Russia skeptical of Daesh’s ability to launch Moscow attack

MOSCOW — Russian Foreign Ministry spokeswoman Maria Zakharova expressed skepticism Wednesday about Daesh’s capability to orchestrate the recent attack on a Moscow concert hall, which resulted in the deaths of at least 143 people last Friday.

Zakharova reiterated Moscow’s unverified claims that Ukraine was responsible for the assault on Crocus City Hall, marking Russia’s deadliest incident in two decades.

The Emergencies Ministry of Russia confirmed the death toll from the mass shooting last Friday reached 143, an increase from the initially reported 139 casualties. Daesh, particularly its Afghan branch known as IS-Khorasan, has taken responsibility for the attack. Meanwhile, U.S. officials have indicated intelligence support for this claim. Ukraine has consistently denied involvement.

However, Zakharova accused Western countries of prematurely attributing the attack to Daesh to divert attention from Ukraine and its Western allies. “To shift suspicion from the collective West, they urgently needed a scapegoat, hence the immediate turn to ISIS by the Anglo-Saxon media shortly after the terrorist attack,” she commented.

Russian President Vladimir Putin acknowledged the attack was executed by Islamist militants but insinuated a potential advantage for Ukraine, suggesting Kyiv’s possible involvement. Putin disclosed that an escape route for the attackers had been allegedly prepared by the Ukrainian side before their capture in western Russia on Friday night.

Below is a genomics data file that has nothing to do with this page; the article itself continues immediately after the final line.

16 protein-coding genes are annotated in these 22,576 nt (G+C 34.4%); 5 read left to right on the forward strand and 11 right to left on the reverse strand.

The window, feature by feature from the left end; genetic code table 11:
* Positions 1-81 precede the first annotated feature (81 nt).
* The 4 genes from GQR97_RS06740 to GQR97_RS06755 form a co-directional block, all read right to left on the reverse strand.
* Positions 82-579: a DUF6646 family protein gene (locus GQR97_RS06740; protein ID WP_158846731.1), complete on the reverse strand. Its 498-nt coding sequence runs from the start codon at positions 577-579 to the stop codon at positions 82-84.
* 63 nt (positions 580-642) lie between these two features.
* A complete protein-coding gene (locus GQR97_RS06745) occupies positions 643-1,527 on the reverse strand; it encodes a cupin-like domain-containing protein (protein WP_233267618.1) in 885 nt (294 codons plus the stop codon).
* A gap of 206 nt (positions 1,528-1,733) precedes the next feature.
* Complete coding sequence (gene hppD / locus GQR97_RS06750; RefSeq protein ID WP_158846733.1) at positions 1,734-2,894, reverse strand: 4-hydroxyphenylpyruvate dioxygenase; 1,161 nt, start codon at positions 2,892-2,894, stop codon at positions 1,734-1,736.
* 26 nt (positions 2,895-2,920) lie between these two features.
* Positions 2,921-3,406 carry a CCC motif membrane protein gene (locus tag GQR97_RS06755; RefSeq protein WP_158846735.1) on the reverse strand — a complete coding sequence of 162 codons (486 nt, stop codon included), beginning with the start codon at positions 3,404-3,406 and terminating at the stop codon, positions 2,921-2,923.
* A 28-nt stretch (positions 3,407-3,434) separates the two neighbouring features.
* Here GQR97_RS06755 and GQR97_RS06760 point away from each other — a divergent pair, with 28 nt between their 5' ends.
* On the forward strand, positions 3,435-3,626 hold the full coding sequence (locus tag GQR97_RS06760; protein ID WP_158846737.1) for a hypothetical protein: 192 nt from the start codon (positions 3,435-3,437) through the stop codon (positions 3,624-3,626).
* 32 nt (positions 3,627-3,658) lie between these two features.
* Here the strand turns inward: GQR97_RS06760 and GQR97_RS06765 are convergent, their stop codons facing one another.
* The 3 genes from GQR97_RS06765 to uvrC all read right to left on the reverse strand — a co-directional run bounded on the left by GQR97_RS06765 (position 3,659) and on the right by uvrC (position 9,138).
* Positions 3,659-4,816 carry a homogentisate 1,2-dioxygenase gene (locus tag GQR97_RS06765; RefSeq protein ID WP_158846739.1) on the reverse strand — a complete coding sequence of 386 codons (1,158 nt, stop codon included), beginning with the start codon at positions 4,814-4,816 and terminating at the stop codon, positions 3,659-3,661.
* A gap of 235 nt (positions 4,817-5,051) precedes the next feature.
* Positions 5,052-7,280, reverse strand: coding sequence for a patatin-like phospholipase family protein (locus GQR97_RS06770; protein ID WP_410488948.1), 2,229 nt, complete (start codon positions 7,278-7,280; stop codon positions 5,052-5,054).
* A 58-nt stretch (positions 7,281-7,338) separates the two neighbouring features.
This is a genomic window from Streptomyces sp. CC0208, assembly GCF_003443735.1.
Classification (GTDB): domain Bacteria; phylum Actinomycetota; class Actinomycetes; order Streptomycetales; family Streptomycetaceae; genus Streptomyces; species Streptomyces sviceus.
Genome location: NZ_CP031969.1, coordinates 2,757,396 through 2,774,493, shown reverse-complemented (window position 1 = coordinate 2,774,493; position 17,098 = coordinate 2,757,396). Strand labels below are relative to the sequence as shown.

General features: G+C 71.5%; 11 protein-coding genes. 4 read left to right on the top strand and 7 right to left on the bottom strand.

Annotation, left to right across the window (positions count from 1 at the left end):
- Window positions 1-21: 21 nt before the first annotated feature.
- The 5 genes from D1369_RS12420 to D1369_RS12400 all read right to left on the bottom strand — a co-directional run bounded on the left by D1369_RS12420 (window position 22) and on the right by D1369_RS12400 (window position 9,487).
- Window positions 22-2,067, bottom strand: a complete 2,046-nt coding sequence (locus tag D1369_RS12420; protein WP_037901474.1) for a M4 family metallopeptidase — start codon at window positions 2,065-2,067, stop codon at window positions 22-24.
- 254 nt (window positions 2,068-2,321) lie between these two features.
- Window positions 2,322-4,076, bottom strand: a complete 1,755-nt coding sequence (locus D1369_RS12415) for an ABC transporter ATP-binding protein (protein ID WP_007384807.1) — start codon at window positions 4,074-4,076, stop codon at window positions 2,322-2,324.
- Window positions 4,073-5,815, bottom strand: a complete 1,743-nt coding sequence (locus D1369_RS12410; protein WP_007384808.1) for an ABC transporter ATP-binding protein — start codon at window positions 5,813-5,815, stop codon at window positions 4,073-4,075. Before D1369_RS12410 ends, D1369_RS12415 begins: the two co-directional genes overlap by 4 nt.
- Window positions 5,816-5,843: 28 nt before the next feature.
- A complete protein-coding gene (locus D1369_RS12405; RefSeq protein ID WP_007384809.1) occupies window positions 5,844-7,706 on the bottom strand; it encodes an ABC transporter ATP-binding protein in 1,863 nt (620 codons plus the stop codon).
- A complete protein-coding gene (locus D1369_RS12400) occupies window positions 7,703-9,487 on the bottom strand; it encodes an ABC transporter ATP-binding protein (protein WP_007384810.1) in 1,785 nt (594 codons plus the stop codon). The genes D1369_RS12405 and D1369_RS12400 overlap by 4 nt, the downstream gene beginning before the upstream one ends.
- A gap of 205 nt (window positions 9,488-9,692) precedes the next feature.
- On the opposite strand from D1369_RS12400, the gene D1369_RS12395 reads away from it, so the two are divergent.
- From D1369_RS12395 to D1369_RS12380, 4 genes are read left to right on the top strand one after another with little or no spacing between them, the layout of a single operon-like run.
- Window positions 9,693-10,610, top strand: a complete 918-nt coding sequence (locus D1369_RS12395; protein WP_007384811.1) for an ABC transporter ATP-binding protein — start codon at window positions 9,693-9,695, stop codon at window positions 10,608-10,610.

Belarusian President Alexander Lukashenko disclosed on Tuesday that the assailants initially attempted to flee to Belarus but diverted towards Ukraine upon realizing the border was sealed.

The FSB’s director claimed on Tuesday Ukraine, the United States, and Britain had roles in the Moscow attack, a statement British Foreign Secretary David Cameron labeled as “utter nonsense” on social media platform X.

Kyrylo Budanov, head of Ukraine’s Main Intelligence Directorate, suggested at a security conference in Kyiv that Russian authorities were aware of the attack plans since mid-February. According to Budanov, Russia might have kept silent due to underestimating the attack’s severity or to blame Ukraine and justify official dismissals.

Following the incident, a U.S. official revealed that Washington had cautioned Moscow of a potential attack in the preceding weeks.